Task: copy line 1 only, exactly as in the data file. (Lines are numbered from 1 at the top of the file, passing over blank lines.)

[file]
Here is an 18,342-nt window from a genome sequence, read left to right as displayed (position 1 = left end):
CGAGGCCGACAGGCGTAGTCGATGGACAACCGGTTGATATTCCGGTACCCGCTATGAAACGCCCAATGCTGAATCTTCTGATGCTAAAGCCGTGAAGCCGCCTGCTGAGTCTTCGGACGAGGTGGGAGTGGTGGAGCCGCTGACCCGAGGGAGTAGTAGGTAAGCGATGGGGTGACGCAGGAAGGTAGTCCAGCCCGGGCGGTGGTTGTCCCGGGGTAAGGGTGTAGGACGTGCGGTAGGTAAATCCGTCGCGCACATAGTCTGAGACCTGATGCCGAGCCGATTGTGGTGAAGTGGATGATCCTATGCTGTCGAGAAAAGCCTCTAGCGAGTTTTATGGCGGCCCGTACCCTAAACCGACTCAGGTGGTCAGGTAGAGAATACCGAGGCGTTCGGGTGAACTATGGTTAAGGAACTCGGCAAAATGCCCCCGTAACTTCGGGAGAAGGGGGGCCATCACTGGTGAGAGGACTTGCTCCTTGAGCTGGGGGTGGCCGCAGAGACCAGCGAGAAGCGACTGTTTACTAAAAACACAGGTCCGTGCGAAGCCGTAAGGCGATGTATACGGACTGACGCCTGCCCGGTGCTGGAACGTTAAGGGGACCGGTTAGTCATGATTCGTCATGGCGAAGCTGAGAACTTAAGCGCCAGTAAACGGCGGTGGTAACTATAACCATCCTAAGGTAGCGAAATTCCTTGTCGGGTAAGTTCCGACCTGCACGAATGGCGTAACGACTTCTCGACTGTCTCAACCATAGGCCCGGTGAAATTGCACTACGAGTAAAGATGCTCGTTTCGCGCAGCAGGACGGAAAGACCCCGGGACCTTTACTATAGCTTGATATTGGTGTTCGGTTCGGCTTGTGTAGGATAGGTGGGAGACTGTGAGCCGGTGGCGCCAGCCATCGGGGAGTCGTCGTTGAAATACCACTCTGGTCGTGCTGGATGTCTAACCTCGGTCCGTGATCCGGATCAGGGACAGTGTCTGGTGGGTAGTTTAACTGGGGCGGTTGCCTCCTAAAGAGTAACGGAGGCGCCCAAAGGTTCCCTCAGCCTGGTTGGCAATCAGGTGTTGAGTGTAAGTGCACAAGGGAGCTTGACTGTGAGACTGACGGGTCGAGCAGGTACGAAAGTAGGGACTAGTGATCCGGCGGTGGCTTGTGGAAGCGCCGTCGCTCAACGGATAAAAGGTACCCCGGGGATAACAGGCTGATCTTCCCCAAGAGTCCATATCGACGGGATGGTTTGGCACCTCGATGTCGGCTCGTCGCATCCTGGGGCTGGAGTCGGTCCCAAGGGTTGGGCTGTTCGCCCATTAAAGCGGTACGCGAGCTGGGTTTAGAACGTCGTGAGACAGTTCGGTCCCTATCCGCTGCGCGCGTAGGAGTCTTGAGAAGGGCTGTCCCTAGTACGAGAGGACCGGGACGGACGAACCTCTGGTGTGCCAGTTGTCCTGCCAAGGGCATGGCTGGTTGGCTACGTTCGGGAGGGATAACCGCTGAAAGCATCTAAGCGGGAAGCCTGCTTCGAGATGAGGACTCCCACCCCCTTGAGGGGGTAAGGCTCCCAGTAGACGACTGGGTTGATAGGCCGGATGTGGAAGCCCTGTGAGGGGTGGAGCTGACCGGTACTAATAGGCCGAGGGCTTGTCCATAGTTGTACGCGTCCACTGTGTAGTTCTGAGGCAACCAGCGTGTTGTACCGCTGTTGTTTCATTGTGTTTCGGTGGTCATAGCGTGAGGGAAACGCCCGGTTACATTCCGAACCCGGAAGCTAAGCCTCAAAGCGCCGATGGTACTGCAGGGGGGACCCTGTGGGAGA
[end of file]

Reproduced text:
Here is an 18,342-nt window from a genome sequence, read left to right as displayed (position 1 = left end):